Monday’s top stories:
* Zhejiang Geely Holding Group, China’s largest private-run car maker, agrees to buy Ford Motor’s Volvo car unit for $1.8 billion, the country’s biggest overseas auto purchase. (See how the two carmakers stack up here, and read a profile of Geely founder Li Shufu here.)
* Sinopec , Asia’s top oil refiner, will buy a stake in upstream assets in Angola for $2.46 billion and said it wanted more such deals.
For more on these and the rest of the latest deal-related news from Reuters, click here.
And elsewhere on the web (some external links may require subscriptions):
* Billionaire financier George Soros and philanthropist George Kaiser are in the race to buy close to 4 percent in the Bombay Stock Exchange (BSE), the Business Standard newspaper reports.
* Tata Steel Ltd (TISC.BO), the world’s No. 8 steelmaker by output, plans to raise at least $500 million by issuing global depository receipts within six months to capitalise balance sheet, the Business Standard newspaper says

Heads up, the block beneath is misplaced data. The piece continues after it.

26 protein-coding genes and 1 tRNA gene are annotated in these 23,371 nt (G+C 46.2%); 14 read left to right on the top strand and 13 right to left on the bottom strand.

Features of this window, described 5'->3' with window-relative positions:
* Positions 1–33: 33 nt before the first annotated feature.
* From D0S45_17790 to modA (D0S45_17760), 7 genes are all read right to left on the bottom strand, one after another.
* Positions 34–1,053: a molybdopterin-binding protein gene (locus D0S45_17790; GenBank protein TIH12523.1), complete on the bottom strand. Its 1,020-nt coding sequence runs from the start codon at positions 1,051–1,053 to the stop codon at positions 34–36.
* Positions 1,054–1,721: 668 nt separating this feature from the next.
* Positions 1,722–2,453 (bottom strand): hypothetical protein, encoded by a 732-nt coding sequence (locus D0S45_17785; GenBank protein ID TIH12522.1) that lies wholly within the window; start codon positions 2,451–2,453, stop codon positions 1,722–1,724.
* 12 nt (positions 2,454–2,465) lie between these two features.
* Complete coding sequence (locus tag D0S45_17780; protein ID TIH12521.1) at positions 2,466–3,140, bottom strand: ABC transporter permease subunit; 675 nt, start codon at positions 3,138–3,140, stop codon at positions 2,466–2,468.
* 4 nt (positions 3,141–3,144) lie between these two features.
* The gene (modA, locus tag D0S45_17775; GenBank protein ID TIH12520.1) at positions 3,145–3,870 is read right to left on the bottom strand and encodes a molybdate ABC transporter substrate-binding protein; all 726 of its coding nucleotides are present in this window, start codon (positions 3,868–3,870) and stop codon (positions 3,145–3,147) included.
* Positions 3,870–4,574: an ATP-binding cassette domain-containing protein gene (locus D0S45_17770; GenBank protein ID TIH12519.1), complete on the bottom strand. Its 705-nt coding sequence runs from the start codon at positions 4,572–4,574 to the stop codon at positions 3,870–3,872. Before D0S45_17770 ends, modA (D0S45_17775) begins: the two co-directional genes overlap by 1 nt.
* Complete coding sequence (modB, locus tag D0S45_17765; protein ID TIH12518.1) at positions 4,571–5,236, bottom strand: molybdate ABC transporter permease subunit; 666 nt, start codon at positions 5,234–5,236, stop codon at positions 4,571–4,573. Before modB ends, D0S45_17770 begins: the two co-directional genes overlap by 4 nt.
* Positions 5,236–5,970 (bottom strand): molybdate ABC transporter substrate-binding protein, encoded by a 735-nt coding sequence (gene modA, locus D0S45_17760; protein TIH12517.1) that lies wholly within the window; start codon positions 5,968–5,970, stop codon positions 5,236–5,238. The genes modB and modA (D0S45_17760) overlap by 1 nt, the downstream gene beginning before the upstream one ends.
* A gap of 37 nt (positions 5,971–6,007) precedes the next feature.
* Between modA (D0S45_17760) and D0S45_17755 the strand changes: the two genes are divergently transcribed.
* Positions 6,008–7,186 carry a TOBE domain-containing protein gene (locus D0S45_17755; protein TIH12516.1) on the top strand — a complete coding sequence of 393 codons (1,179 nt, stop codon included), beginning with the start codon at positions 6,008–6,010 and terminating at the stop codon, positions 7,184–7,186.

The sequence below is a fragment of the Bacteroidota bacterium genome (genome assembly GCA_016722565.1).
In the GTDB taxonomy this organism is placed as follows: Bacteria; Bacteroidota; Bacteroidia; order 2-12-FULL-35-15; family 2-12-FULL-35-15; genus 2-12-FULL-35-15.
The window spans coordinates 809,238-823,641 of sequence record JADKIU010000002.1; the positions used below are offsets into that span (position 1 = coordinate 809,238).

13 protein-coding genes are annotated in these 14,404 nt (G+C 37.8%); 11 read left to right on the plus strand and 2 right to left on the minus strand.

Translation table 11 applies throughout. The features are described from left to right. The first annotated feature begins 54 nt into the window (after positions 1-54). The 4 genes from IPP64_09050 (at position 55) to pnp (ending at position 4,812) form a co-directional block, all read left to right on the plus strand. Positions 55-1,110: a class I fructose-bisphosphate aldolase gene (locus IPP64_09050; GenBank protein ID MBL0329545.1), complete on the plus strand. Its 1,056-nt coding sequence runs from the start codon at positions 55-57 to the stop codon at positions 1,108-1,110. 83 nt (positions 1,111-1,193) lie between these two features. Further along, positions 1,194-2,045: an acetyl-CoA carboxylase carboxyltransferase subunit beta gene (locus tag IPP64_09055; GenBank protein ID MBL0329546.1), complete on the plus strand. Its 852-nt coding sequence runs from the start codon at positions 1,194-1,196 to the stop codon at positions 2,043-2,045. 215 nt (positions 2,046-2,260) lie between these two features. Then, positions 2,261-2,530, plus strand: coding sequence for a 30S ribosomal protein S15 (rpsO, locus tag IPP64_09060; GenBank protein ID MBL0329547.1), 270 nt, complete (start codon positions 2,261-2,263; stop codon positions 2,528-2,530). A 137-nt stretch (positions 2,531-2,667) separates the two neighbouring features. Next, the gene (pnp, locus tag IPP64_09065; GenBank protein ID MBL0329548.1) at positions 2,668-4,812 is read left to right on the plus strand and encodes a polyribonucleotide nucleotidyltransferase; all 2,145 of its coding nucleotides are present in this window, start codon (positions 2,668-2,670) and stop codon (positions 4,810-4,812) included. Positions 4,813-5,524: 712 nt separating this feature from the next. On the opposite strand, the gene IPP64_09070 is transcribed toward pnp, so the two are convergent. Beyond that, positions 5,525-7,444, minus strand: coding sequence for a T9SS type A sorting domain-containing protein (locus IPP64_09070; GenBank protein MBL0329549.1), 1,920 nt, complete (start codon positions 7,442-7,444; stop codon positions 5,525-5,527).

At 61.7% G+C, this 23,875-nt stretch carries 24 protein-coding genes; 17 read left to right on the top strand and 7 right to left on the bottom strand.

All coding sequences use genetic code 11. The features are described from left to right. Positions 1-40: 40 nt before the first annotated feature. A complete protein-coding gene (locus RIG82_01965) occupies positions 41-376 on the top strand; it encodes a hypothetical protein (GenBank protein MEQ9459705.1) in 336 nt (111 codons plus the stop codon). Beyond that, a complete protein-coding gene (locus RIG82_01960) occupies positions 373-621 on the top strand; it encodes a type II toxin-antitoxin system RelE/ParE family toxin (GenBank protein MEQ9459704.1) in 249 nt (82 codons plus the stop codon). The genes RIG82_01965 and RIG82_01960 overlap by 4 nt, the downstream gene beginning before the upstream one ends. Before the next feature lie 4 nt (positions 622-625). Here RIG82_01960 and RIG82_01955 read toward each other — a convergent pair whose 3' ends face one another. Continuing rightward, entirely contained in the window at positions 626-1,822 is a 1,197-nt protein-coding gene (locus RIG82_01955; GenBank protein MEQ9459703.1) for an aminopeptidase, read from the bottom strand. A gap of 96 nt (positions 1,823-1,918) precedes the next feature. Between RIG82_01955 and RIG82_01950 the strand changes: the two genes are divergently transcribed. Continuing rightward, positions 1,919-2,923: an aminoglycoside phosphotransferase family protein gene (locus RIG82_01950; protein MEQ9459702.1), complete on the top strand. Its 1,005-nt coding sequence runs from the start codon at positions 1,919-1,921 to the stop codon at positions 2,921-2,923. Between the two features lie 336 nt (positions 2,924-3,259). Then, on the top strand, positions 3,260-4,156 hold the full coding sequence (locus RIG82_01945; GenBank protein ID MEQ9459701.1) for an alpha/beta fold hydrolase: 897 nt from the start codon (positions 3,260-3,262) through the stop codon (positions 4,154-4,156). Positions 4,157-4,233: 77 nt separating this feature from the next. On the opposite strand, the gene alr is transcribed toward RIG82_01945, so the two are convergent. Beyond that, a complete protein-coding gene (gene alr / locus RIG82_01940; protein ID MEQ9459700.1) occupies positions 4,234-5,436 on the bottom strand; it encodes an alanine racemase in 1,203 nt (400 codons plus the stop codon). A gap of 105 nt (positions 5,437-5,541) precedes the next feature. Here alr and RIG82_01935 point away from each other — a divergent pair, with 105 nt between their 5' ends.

* India’s Reliance Life Insurance Co. Ltd., a unit of the Anil Dhirubhai Ambani Group controlled Reliance Capital (RLCP.BO), may sell a 26 percent stake to Zurich-based re-insurer Swiss Re for at least 7 billion rupees ($154.9 million), the Mint newspaper reports.
* Swatch Group (UHR.VX), the world’s largest watch maker, has signalled interest in Italy’s luxury watchmaker Bulgari (BULG.MI), German magazine Focus reported, citing an interview with the company’s chief executive. Reuters story here.
* Russia’s largest steel company Severstal (CHMF.MM) plans to sell its European activities, including in Italy, if it is offered an adequate price, a top executive told an Italian newspaper. Reuters story here.
* The WSJ writes that China’s government is moving forward with a new system to vet foreign acquisitions of local companies for national-security concerns, as tensions grow with international businesses that feel increasingly unwelcome in a fast-growing market.
* Britain’s Lord Kirkham has called off the £500m auction of DFS, the sofa chain he founded more than 40 years ago. “I am categorically not interested in selling the business. I don’t need the money. I’m loaded,” Kirkham tells the Sunday Times.